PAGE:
15 Secrets Airlines Don’t Want You to Know

A stewardess holds her finger to her lips, saying, "Shh."

There are many airline secrets to make your flying experience more enjoyable. | iStock.com/smoderek

Air travel is becoming as ubiquitous as taking a bus or train — which means it no longer has its traditional mystique. But some mysteries still persist 35,000 feet in the air. There are plenty of things airlines don’t want you to know about flying. Are nonrefundable tickets really nonrefundable? What should you do if your airline cancels your flight? Do free upgrades exist? And how do you actually score the best deals on tickets?

We found all of those answers — and more — to help you become an informed, efficient, and economical passenger.

1. Did you get bumped from your flight? Only take cash, never a voucher

Airplane tickets, sunglasses, keys, and a cellphone and passport are laid out on a flat wooden surface

Is your flight overbooked? Don’t give up your seat without a fight for cash. | iStock.com/mactrunk

Chances are good that every flight you take these days is overbooked. Airlines need planes that are at least 85% full to start making a profit on airfare. And they won’t consistently achieve that level if they don’t account for missed connections, people oversleeping, or simply choosing not to show. You’ve likely heard a gate agent announce that the airline is offering vouchers when a flight has too many checked-in passengers. Most times, that takes care of the problem. But don’t take those vouchers yourself.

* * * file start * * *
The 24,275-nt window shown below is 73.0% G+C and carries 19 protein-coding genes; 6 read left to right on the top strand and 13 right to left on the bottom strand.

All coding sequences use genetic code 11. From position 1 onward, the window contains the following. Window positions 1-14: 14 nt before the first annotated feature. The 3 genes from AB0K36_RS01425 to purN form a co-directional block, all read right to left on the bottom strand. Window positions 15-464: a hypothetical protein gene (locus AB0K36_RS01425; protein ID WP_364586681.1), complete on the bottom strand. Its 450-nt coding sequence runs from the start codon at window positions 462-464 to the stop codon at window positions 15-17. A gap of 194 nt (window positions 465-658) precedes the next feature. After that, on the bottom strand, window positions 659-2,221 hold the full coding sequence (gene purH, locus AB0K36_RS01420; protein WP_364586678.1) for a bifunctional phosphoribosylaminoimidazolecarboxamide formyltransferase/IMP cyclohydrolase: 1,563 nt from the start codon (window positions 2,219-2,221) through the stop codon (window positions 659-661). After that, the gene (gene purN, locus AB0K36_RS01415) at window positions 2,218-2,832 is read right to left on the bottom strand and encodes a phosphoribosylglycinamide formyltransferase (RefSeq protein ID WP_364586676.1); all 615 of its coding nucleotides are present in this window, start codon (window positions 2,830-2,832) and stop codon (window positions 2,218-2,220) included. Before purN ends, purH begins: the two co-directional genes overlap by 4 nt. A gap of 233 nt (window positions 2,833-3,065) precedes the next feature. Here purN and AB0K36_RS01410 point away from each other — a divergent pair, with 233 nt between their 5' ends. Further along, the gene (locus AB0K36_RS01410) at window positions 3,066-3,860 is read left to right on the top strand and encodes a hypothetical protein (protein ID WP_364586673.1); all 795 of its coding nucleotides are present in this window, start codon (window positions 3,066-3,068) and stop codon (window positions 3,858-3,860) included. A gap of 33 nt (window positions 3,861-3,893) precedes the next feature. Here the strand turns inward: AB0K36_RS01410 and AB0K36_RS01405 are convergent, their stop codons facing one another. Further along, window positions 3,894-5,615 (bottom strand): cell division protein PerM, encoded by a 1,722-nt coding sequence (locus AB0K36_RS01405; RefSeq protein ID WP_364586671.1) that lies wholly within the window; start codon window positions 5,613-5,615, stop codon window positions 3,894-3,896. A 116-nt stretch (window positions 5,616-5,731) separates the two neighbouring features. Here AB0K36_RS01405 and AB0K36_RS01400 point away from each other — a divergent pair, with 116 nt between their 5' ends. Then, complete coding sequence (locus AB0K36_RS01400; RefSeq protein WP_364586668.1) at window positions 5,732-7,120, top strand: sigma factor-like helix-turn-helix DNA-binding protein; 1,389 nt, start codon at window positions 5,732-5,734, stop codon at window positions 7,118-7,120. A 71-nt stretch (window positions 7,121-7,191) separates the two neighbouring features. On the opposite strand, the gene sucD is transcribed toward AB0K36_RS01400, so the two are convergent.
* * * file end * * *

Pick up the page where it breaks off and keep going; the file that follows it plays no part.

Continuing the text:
Only about 10% of people get bumped against their will. If that happens, the airline will have to pay up (unless it can still get you to your destination on time.) If you’re involuntarily delayed for two hours or more, the Department of Transportation requires that you’re compensated up to 400% of your ticket value. Compensation is capped at $1,300. If the gate agent or customer service rep places you on another airline, you aren’t required to pay anything extra for your seat or baggage. (In-flight food, beverages, and entertainment don’t apply.)

More Articles About:   , , ,